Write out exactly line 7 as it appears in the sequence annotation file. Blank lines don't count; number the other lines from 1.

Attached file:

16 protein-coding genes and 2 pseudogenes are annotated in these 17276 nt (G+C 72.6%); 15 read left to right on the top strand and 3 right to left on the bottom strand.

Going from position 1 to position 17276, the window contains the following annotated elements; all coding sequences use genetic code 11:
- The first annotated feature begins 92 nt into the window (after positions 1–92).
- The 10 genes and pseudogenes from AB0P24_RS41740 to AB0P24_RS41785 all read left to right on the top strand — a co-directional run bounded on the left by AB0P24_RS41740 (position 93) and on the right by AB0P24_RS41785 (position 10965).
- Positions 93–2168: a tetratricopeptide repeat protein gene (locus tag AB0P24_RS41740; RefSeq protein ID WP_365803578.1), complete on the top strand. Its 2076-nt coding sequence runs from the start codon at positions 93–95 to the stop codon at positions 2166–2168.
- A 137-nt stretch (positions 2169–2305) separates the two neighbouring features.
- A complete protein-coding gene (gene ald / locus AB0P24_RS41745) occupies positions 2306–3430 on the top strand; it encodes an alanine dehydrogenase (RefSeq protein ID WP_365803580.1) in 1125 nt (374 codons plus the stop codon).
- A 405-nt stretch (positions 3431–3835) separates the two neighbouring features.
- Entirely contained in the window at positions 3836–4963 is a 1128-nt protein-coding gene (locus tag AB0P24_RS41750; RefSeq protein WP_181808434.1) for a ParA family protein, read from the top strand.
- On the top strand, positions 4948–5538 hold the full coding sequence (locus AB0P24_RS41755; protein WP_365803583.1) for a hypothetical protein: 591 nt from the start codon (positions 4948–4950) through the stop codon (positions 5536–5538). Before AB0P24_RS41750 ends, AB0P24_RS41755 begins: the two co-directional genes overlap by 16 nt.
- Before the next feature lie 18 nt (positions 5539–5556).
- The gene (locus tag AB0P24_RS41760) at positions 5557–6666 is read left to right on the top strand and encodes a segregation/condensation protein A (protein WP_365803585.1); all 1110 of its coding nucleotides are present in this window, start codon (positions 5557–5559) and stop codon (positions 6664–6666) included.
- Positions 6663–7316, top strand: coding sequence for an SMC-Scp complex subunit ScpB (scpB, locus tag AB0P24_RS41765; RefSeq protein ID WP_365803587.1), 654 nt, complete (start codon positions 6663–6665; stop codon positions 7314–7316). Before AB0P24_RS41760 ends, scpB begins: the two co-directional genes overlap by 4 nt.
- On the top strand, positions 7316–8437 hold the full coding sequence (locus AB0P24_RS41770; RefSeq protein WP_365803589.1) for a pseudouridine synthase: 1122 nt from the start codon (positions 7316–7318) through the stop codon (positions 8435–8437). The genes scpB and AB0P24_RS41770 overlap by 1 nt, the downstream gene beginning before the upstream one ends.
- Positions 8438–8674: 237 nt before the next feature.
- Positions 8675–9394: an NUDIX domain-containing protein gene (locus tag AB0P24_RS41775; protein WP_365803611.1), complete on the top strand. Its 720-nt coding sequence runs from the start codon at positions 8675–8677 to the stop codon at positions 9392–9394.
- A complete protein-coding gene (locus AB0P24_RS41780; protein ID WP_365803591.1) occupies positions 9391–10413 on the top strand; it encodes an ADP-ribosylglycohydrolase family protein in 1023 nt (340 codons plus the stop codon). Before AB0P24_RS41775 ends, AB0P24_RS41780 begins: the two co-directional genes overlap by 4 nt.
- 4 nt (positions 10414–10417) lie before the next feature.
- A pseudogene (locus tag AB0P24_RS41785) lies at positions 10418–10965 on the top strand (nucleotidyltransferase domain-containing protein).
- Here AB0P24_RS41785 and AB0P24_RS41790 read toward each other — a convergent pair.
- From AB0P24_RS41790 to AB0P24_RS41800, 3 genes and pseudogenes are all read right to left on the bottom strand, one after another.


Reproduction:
- A complete protein-coding gene (gene ald / locus AB0P24_RS41745) occupies positions 2306–3430 on the top strand; it encodes an alanine dehydrogenase (RefSeq protein ID WP_365803580.1) in 1125 nt (374 codons plus the stop codon).